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Christmas Eve Dive Report and Photos - "The Pale Riders"


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Posted by Patrick on January 04, 2007 at 11:37:39:

Dive Report - 12/24/06 Christmas Eve

"The Pale Riders"

Taking a much needed break from the Christmas frenzy and end-of-year report writing, Captain Andy and I snuck out for a quickie Christmas Eve dive in Santa Monica Bay. The streets and launch ramp at Marina del Rey were remarkably (and thankfully) empty.

Conditions were spectacular. No wind. Calm and glassy. And the light from the sunrise imbued everything with a warm golden glow that was just beautiful.

Photo by Patrick Smith

As we moved from the harbor proper (5 knots - no wake) into the main channel (8 knots - the hell with the wake) we picked up some visitors; two snowy egrets.

Photo by Patrick Smith

This same interception had happened a few times before. Just as we make the turn into the channel, one or two egrets do a fly over, and usually settle in for a landing. Bow or stern, there doesn't seem to be a preference as to touch-down areas. They'll hover over bow roller or stern cleat, alight and then look about with bright inquisitive eyes.

Photo by Patrick Smith

They are very tolerant of humans and allow you to approach with seemingly little concern. This doesn't seem to be a food thing (i.e. begging bait from fishermen's bait tanks) but might be. On this particular morning our two visitors rode with us about halfway down the channel before they launched back into the air and flew back to the harbor channel intersection and chose a new boat to grace with their presence.

Since we had the time (and the sun was barely up and that first dive was probably going to be really cold...) we watched this process happen a couple of times as boats made the turn out of the harbor. Strange, interesting and very cool behavior. It was a bit disappointing to watch our pale riders schmooze with other boats, though - We thought they just liked us. Since we had to be back early, we chose to do a couple of dives on the MdR and Venice artificial reefs.

The first dive found about 10-foot visibility as I entered and promised reasonable viz for the dive. The promise wasn't kept. On the bottom the temperature and visibility both dropped. Visibility on the bottom was a dark, particulate-laden 3 to 4-feet. Temperature was 55-degrees, down six degrees from the surface.

These rock piles are pretty heavily covered with gorgonian and in this visibility, to get close enough to the bottom to actually see it, you ended up constantly pushing your face through the gorgonians and spooking sand bass and sculpin out of the weeds.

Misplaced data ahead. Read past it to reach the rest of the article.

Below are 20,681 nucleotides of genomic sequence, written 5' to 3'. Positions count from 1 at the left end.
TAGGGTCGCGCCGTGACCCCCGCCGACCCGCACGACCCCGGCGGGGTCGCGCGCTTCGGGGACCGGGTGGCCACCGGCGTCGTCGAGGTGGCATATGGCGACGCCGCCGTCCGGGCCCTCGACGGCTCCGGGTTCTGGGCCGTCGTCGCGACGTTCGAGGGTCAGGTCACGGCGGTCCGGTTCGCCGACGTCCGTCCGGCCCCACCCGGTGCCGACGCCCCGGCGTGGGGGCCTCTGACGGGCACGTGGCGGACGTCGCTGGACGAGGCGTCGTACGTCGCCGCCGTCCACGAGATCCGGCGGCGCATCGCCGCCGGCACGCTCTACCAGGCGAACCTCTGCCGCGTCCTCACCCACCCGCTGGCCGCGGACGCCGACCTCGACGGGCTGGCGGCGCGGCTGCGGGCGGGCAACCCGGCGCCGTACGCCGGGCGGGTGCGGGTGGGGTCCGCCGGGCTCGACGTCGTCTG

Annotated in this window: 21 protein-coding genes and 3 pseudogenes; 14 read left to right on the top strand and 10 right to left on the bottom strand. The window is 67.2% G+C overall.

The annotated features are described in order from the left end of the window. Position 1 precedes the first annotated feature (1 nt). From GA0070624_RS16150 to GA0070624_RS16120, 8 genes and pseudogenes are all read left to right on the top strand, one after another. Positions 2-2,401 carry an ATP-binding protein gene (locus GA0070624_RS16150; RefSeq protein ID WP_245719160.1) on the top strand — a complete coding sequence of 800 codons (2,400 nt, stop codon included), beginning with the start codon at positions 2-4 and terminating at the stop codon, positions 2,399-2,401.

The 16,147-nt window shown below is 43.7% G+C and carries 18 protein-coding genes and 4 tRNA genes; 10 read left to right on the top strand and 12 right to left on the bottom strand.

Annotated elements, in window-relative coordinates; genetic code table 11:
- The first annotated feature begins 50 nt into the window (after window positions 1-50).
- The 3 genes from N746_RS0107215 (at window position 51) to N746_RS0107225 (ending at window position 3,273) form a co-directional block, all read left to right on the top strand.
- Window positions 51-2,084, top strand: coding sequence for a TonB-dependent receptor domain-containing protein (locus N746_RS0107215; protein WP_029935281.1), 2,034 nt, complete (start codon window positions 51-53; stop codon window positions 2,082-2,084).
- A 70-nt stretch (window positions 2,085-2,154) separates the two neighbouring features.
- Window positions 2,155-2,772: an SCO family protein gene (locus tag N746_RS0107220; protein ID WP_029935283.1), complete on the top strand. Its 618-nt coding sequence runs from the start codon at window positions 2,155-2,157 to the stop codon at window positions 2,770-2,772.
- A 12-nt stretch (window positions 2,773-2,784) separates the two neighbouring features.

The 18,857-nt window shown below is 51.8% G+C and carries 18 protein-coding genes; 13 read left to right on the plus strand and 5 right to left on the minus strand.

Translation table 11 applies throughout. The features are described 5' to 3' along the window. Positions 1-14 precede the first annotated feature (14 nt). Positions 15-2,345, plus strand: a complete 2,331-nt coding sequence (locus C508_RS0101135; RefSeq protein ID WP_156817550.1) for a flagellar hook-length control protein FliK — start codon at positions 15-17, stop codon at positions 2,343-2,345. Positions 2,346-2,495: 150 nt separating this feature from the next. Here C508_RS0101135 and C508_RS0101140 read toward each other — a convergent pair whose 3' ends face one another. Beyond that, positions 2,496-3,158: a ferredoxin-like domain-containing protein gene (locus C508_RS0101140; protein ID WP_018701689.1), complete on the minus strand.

The thought crossed my mind that there are probably a whole lot of people who would find marinating in cold, deep, dark salt water, with 75-pounds of gear strapped to them, unidentified critters bouncing off their faces as they swim through "stuff" an unpleasant if not terrifying experience. As far as I'm concerned, there is very little that is better.

A little better viz? Sure - Always appreciated. Warmer water? Never an argument there. Despite the conditions, just being out is the pleasure. And compared to fighting the angst and traffic of the holiday mall scene, it is Eden, poor viz, cold water and all.

As Capt. Andy made his dive I amused myself by running through a nearby tideline and gaffing floating plastic, managing to accumulate a fairly impressive pile in short order.

Apparently one piece of floating trash took umbrage at its forcible removal from the marine environment.

The second dive found conditions on the rock piles had changed - for the worse. Viz had dropped to about two-feet, but it was okay. The two dives had cancelled those holiday-negative ions and cured the dry-gill buildup of the last week.

Back at the amazingly empty launch ramp, we received a very pleasant and long desired present: we got to meet the newly assigned game warden for Santa Monica Bay. Woohoo! We'll now have somebody on site for those times when we find illegal strings of ug traps, or for those folks who think 25 is the limit on Garibaldi. George is a heck of a nice guy, but I get the impression that you'd better have all your i's dotted and t's crossed. Speaking of that, those of you who do a bit of hunting and gathering might think about icking up your 2007 fishing license if you haven't done it by now. I understand that sinking feeling one has when they see the game warden waiting at the gangway and remember that they forgot to buy their new license is a terrible thing to experience. And the fine isn't that great either.

Hope you all had a Merry Christmas and we all have a great New Year.

Stay wet.




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